the truth of it

As it stands now I cannot drive home for Christmas. Instead, I will be here in Louisiana, at home with Gigi and sleeping as long as both of us can in my small, twin bed. I'll turn on the lights, up on the mantel, and I'll look at the christmas bulbs glinting; I'll pet Gigi, and all will be well. Ah. (Sigh). I'd planned to go home, you know. I guess there's a small chance that it could still happen. But I'm not going to count on it. It sucks: to have finally made a plan, and now have it stand as obsolete. 

Isn't it true though, that life is not supposed to work exactly as we've organized it? For most of my life I've avoided planning--maybe to avoid disappointment when the plan doesn't work out. Maybe it's easier to live in a way that half depends upon chance and half upon hope, trusting that God has got it all worked out in his head--in his hands. I'd like to say God's got it all in his hands. 

I believe that. But sometimes I doesn't feel like he does. Sometimes it all feels like things have been left up to chance. Sometimes it feels like I'm swimming, in a huge pool, treading water, without making progress in any one direction. And God is waiting for me to move, to try harder, swim more confidently in the direction I decide to go. And then when I move, he'll be there. When I plan, he'll be there--as long as I'm looking toward him. Whatever happens then, will be in HIS plan. So: his plan is not my plan. And that's the thing to remember. His plan is always superior. Whatever it is. 

. . . I'm in a job I don't want to be in right now. I think my boss knows it. I think he knows I'm ready to leave. But he also knows that I'm the type of person who cares, who wants to stay true to a commitment when she makes it, who won't give up just because something is hard, or feels shitty, or is worrisome. And as much as I don't even like to say to anyone I know, "I work in a kitchen," there it is--that's the truth. It is a not a glamorous job and it does not make me look pretty, nor attractive, nor strong nor aromatic nor mysterious. It is plain. It is obvious. I make food.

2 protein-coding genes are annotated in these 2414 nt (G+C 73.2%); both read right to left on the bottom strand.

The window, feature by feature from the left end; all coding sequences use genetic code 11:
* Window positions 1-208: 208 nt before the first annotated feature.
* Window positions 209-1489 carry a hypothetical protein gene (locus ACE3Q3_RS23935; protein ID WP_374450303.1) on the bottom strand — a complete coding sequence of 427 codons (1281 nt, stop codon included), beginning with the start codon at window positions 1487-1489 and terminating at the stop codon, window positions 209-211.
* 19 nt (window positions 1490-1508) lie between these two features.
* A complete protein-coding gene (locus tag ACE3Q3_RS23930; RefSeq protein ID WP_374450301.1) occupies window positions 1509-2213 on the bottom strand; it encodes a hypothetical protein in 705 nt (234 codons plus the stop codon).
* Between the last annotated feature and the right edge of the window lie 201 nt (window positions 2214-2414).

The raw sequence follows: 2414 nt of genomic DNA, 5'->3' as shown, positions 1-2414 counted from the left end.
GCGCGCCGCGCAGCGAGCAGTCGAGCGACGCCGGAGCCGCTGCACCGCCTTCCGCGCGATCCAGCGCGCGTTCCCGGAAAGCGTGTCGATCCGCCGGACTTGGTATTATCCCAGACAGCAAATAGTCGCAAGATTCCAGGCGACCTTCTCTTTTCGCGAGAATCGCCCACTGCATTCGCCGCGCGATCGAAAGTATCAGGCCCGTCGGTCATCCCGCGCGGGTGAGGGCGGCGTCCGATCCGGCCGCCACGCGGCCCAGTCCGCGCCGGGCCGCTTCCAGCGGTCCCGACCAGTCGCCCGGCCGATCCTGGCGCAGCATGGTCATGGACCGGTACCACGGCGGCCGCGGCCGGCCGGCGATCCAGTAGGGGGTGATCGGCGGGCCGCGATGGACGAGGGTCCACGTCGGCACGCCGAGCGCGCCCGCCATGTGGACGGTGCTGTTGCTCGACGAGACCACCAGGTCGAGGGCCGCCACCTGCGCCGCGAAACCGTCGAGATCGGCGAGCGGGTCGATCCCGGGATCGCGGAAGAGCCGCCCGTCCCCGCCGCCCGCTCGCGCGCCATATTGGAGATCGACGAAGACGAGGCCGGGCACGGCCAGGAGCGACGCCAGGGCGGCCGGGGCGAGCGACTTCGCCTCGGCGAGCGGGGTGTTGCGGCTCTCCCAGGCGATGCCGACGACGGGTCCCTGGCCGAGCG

There it is. And it will not be forever. It is a job just for now. I'll move on. Hopefully in the direction of God's dreams for me--God's plan for me. (It could very well be true that where I am now is exactly, exactly, where God wants me. That right now, I am inside his plan). You know, I have a feeling God's dreams, God's plans, are many. I think he just wants me to choose one. And whatever it is, it will always look like loving him. 


As for books: I finished another one! Look at that. I'm still winning. (Wink wink. How many have I read now?! I'll count later. . . )

. . . I skimmed the last hundred pages of Seven Storey Mountain, by Thomas Merton. I do not regret it. Seven Storey is Merton’s autobiography of how he came to the Catholic faith and to his eventual arrival at the Trappist monastery at Gethsemani, in Kentucky. It is a good book, but very wordy. Perhaps all autobiographies take a measure of patience to read through to completion; knowing the ending before the beginning, a reader’s got to be interested in the process and not just the result. Like that saying, “it’s not about the destination, but the journey,” or something like that. That saying is true; but, most books win over readers by pulling them on toward the finale, the reveal, the eventual culmination of tension, and its release, to the resolution. What was Merton’s resolution? Contemplation. The contemplative life. A desire to renounce his former self in the name of God, the Holy Christ, and Mary. But. His book is not a persuasive one—nor do I think he tried to make it so. Clearly the life of a monk is not going to be for everyone, yet contemplation can be. And Merton encourages me to look deeper at the desires of Christ for my life. 

“For now, oh my God, it is to You alone that I can talk, because nobody else will understand. I cannot bring any other man on this earth into the cloud where I dwell in Your light, that is, Your darkness, where I am lost and abashed. I cannot explain to any other man the anguish which is your joy nor the loss which is the Possession of You, nor the distance of all things which is the arrival in You, nor the death which is the birth in You because I do not know anything about it myself and all I know is that I wish it were over—I wish it were begun. / You have contradicted everything.” (459)

There's so much out there to learn, to see, to begin to try and understand. I enjoyed the glimpse of Merton's life, but I'm excited to move on to something else. Maybe Ursula LeGuin? The Wizard of Earthsea. Yes. 

Keep loving, keep living, keep on keeping on. Be blessed.